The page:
earthquake a peak occurred around the Orca Seamount volcano resting 900 m above the seafloor in Bransfield Strait, a narrow passage between the South Shetland Islands and the north-western tip of Antarctica. In this area, the Phoenix tectonic plate is dipping beneath the Antarctic tectonic plate, creating a network of fault zones, stretching some parts of the crust and opening cracks in others. Study co-author Simone Cesca, a seismologist at the German Geosciences Research Center GFZ in Potsdam, said: “Similar volcanic eruptions have happened elsewhere on Earth, but this is the first time we’re seeing them in Antarctica.”
Scientists at research stations on King George Island, one of the South Shetland Islands, were the first to feel the shock from small earthquakes.
The researchers had to use Data from these seismic stations as well as data from two earth stations of the Global Navigation Satellite System to measure ground displacement. They also examined data from more distant seismic stations and from orbiting satellites that use radar to measure displacement near the ground.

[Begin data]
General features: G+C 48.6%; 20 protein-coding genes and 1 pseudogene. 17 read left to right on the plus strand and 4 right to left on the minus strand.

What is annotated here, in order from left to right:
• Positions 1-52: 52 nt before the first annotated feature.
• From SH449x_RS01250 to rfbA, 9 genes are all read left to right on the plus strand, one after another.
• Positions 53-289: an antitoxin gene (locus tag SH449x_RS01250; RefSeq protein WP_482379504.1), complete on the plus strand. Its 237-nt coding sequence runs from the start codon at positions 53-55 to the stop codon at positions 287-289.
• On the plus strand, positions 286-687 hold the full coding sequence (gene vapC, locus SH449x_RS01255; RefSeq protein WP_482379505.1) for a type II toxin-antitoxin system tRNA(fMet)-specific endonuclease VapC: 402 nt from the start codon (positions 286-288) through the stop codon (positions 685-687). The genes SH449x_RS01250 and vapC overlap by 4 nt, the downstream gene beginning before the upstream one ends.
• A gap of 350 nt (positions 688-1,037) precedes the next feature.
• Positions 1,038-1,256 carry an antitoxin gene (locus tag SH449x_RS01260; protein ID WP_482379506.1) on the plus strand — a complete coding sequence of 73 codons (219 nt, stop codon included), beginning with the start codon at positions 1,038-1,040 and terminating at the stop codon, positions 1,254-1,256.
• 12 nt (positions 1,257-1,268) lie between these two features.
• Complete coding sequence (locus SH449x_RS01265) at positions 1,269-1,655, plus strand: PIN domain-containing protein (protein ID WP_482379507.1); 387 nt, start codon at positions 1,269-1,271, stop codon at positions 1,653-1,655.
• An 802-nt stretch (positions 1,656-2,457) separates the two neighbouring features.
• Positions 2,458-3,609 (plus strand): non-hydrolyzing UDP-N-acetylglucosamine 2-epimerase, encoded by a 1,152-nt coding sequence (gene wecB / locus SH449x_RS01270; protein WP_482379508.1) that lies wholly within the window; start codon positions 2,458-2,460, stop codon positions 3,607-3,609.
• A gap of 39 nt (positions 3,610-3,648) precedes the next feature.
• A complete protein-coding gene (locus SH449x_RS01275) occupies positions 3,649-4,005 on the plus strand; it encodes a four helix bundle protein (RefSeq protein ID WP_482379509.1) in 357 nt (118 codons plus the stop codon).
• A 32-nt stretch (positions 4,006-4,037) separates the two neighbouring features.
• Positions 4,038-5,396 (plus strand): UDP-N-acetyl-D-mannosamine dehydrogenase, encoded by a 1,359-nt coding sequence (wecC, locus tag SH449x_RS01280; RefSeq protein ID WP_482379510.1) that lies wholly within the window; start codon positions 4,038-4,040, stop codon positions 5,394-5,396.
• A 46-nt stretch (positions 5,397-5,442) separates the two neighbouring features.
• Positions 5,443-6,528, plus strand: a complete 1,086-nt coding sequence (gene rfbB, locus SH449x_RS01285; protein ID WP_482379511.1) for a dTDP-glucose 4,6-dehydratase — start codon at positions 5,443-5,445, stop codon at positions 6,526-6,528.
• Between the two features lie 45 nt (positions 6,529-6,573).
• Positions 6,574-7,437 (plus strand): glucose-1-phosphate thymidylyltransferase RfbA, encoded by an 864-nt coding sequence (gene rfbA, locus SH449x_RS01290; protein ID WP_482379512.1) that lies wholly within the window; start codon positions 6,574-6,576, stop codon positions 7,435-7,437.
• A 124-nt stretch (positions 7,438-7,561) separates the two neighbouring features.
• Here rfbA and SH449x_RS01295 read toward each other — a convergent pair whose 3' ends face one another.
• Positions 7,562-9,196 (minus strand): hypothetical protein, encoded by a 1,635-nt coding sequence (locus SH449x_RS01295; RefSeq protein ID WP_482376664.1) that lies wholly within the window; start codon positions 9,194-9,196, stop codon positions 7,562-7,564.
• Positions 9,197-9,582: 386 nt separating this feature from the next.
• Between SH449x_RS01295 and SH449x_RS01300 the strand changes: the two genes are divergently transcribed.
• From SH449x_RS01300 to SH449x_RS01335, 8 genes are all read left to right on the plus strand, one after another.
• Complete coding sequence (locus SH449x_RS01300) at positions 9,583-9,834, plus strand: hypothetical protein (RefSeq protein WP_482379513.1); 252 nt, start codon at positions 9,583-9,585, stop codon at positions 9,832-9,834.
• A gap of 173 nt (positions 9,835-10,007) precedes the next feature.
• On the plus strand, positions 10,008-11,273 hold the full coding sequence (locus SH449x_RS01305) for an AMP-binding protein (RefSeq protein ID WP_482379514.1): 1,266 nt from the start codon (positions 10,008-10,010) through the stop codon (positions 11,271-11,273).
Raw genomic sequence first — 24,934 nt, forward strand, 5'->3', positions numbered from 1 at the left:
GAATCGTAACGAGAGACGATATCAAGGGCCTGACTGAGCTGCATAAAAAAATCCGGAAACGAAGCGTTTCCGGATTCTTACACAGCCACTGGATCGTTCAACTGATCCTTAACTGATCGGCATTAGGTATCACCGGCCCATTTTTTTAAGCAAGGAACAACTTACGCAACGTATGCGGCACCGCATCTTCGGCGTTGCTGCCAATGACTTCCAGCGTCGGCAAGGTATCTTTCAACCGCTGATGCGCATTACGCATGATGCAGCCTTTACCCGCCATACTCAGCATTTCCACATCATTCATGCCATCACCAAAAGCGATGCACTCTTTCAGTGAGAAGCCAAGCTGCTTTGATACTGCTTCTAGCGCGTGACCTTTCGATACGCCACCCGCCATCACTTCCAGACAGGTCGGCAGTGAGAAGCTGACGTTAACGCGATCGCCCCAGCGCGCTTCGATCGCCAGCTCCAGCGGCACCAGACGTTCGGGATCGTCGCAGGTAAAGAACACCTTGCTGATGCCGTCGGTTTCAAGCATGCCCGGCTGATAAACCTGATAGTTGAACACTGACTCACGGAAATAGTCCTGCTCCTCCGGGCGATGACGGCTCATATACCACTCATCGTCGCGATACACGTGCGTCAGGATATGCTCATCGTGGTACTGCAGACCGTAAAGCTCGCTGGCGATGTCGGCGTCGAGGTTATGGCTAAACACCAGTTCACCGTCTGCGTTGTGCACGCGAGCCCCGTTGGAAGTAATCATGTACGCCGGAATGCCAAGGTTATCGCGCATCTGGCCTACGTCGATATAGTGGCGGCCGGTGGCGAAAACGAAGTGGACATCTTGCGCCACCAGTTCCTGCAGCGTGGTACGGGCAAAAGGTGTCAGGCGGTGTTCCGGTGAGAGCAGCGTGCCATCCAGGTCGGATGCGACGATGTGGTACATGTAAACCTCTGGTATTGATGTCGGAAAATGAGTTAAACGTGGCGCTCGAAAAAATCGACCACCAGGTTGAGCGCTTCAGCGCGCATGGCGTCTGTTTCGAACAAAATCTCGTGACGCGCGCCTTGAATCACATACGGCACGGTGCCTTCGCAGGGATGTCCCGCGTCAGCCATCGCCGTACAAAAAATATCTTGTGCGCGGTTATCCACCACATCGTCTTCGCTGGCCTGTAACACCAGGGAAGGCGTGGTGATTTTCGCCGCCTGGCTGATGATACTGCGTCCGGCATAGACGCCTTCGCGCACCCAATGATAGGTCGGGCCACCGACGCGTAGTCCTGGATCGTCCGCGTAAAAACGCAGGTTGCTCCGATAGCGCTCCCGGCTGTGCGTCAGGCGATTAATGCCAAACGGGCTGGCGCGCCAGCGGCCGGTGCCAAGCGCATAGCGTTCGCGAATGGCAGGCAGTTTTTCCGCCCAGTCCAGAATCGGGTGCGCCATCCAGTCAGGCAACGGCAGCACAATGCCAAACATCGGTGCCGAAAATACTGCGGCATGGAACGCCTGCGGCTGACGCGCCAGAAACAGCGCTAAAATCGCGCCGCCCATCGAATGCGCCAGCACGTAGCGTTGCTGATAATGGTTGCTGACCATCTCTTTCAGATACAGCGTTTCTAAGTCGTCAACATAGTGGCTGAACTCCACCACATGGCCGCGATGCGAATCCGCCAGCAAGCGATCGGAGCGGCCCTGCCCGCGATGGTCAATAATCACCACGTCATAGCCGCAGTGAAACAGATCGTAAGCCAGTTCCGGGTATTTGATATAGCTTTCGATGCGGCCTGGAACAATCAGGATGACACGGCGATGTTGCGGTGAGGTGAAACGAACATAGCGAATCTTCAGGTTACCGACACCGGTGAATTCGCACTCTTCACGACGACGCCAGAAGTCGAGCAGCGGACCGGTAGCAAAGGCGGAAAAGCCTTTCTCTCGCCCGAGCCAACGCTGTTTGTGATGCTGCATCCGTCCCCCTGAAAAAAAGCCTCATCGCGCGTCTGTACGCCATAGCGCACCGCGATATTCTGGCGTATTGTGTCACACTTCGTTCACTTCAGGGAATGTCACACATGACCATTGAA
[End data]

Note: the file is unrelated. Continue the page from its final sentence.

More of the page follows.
By compiling this data, the team was able to create a picture of the underlying geology that caused this massive earthquake.
The two largest earthquakes in the series were the 5.9 magnitude earthquake in October 2020 and the 6.0 magnitude earthquake in November. After the November earthquake, seismic activity gradually subsided.
Research shows earthquakes on King George Island appear to have shifted by 11 centimeters. Only 4% of this shift can be directly explained by the earthquake. Scientists suspect that the movement of magma into the crust is largely responsible for the dramatic shifting of the ground.
If there had been an underwater eruption, it would likely have occurred at that time, the researchers added. But so far there is no direct evidence of an outbreak. To confirm that the giant volcano erupted, scientists must send a research team into the strait to measure the depth of the sea floor and compare it to historical maps.